Pwning VMWare, Part 1: RWCTF 2018 Station-Escape

Original text by nafod

Since December rolled around, I have been working on pwnables related to VMware breakouts as part of my advent calendar for 2019. Advent calendars are a fun way to get motivated to get familiar with a target you’re always putting off, and I had a lot of success learning about V8 with my calendar from last year.

To that end, my calendar this year is lighter on challenges than last year. VMware has been part of significantly fewer CTFs than browsers, and the only recent and interesting challenge I noticed was Station-Escape from Real World CTF Finals 2018. To fill out the rest of the calendar, I picked up two additional bugs used at Pwn2Own this year by the talented Fluoroacetate duo. I plan to write an additional blog post about the exploitation of those challenges once complete, with a more broad look at VMware exploitation and attack surface. For now I’ll focus solely on the CTF pwnable and limit my scope to the sections relating to the challenge.

As a final note, I exploited VMware on Ubuntu 18.04 which was the system used by the organizers during RWCTF. On other systems the exploitation could be wildly different and more complicated, due to the change in underlying heap implementation.

The environment (briefly)

I debugged this challenge by using the VMware Workstation bundle inside of another VMware vm. After booting up the victim, I ssh’d into it and then attached to it with gdb in order to debug the vmware-vmx process. The actual guest OS doesn’t matter; in my case, I also used Ubuntu 18.04 simply because I had just downloaded the iso.

Diffing for the bug

The challenge itself is distributed with a vmware bundle file and a specific patched VMX binary. Once we install the bundle and compare the vmware-vmx-patched to the real vmware-vmx in bindiff, we find just a single code block patched, amounting to a few bytes as a bytepatch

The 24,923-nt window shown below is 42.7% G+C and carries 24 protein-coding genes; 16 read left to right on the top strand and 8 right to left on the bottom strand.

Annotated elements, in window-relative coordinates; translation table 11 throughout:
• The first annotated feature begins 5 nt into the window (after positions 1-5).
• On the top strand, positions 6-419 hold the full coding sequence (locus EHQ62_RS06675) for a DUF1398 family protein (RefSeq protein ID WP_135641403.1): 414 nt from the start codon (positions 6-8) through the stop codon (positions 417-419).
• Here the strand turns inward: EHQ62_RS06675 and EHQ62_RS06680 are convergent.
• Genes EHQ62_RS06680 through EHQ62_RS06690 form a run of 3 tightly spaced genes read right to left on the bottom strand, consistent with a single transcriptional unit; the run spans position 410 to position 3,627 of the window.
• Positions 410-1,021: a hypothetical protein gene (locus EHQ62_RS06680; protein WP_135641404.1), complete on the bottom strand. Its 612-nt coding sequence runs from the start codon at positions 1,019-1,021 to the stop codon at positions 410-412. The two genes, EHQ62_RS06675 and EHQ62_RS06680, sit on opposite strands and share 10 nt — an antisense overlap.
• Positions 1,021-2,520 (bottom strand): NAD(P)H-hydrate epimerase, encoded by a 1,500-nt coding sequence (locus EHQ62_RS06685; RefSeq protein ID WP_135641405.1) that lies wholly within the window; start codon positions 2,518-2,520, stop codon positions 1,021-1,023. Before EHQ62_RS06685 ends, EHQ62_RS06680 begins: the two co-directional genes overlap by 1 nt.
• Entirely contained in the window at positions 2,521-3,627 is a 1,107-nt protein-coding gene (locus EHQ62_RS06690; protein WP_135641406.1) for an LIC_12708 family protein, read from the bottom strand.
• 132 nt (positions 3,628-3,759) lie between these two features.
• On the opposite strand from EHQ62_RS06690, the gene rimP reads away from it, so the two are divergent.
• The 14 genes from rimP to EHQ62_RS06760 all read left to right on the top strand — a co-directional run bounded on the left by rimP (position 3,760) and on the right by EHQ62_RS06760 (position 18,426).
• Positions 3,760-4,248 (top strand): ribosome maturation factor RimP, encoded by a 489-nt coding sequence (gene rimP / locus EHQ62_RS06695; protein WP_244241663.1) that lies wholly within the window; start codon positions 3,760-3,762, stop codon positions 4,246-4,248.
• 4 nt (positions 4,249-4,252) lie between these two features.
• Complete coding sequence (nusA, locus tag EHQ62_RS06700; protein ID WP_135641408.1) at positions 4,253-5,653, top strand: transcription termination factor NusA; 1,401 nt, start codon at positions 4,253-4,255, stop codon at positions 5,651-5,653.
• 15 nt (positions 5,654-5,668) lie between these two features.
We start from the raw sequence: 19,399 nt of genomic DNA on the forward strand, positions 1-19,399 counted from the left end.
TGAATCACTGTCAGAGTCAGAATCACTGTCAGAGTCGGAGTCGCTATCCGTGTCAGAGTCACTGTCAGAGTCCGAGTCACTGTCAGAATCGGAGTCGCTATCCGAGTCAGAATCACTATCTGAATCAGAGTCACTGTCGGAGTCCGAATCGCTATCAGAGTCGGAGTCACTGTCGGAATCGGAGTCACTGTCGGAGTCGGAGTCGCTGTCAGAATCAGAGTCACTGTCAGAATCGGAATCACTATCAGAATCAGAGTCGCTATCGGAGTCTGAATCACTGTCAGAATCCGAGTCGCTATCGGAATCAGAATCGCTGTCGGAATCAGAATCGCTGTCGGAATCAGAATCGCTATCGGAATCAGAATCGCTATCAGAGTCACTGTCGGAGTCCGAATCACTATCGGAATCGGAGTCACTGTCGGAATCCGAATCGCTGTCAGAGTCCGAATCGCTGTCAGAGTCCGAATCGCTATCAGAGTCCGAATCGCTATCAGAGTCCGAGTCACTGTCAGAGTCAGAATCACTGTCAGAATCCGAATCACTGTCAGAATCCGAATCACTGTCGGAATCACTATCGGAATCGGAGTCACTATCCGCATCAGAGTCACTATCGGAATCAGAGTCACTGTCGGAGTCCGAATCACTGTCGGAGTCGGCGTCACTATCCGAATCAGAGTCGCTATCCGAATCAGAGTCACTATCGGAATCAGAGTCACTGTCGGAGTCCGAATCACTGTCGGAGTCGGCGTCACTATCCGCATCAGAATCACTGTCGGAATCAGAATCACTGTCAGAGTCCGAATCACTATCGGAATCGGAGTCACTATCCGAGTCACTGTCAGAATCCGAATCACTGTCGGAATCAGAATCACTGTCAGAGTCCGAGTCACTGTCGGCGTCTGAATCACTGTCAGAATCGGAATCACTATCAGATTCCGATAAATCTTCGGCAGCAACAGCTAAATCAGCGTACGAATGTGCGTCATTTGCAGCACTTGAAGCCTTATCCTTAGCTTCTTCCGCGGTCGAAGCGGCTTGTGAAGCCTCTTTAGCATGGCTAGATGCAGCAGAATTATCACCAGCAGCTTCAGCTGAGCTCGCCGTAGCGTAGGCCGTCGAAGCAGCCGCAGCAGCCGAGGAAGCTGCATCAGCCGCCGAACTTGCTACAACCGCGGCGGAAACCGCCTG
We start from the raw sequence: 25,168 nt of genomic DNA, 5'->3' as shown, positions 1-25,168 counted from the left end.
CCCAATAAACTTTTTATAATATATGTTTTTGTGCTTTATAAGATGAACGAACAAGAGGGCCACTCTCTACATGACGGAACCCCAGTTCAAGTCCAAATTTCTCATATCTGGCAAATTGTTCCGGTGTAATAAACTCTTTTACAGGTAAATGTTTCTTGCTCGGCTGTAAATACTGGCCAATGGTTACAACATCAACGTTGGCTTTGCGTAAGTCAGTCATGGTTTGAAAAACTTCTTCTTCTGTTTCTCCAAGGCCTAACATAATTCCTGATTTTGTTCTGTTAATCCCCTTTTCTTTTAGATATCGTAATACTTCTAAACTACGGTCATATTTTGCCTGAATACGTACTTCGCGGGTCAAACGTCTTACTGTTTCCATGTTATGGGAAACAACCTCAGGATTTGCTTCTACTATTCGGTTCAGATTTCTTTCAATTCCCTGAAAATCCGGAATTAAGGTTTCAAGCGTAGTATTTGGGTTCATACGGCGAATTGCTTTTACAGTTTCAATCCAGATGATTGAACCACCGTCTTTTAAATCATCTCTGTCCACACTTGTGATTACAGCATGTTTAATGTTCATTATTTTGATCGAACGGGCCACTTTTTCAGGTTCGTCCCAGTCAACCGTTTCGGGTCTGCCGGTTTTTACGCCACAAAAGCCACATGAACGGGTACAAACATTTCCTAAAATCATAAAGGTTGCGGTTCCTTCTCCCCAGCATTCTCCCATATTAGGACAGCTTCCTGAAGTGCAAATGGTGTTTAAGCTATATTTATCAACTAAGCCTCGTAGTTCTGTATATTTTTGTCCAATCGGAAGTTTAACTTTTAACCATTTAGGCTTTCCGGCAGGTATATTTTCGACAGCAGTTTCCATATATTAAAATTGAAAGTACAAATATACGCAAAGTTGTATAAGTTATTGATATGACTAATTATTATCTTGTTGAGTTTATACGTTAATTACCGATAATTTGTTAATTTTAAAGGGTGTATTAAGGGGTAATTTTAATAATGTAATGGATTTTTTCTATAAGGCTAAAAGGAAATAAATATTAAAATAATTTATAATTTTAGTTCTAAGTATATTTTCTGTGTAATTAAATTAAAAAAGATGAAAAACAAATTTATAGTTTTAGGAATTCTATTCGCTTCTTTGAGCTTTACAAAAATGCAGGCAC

bindiff graph comparison

And, in the decompiler, with some comments

v26->state = 1;
v26->virt_time = VmTime_ReadVirtualTime();
sub_1D8D00(0, v5);
v6 = (void (__fastcall *)(__int64, _QWORD, _QWORD))v26->fp_close_backdoor;
v7 = vm_get_user_reg32(3);
v6(v26->field_48, v5, v7 & 0x21);     // guestrpc_close_backdoor
LODWORD(v8) = 0x10000;

Luckily, the changes are very small, and amount to nopping out a struct field and changing the mask of a user controlled flag value.

The change itself is to a function responsible for handling VMware GuestRPC, an interface that allows the guest system to interact with the host via string-based requests, like a command interface. Much has been written about GuestRPC before, but briefly, it provides an ASCII interface to hypervisor internals. Most commands are short strings in the form of setters and getters, like tools.capability.dnd_version 3 or unity.operation.request. Internally, the commands are sent over “channels”, of which there can be 8 at a time per guest. The flow of operations in a single request includes:

0. Open channel
1. Send command length
2. Send command data
3. Receive reply size
4. Receive reply data
5. "Finalize" transfer
6. Close channel

As a final note, guestrpc requests can be sent inside the guest userspace, so bugs in this interface are particularly interesting from an attacker perspective.

The bug

Examining the changes, we find that they’re all in request type 5, corresponding to GUESTRPC_FINALIZE. The user controls the argument which is & 0x21 and passed to guestrpc_close_backdoor.

void __fastcall guestrpc_close_backdoor(__int64 a1, unsigned __int16 a2, char a3)
{
  __int64 v3; // rbx
  void *v4; // rdi

  v3 = a1;
  v4 = *(void **)(a1 + 8);
  if ( a3 & 0x20 )
  {
    free(v4);
  }
  else if ( !(a3 & 0x10) )
  {
    sub_176D90(v3, 0);
    if ( *(_BYTE *)(v3 + 0x20) )
    {
      vmx_log("GuestRpc: Closing RPCI backdoor channel %u after send completion\n", a2);
      guestrpc_close_channel(a2);
      *(_BYTE *)(v3 + 32) = 0;
    }
  }
}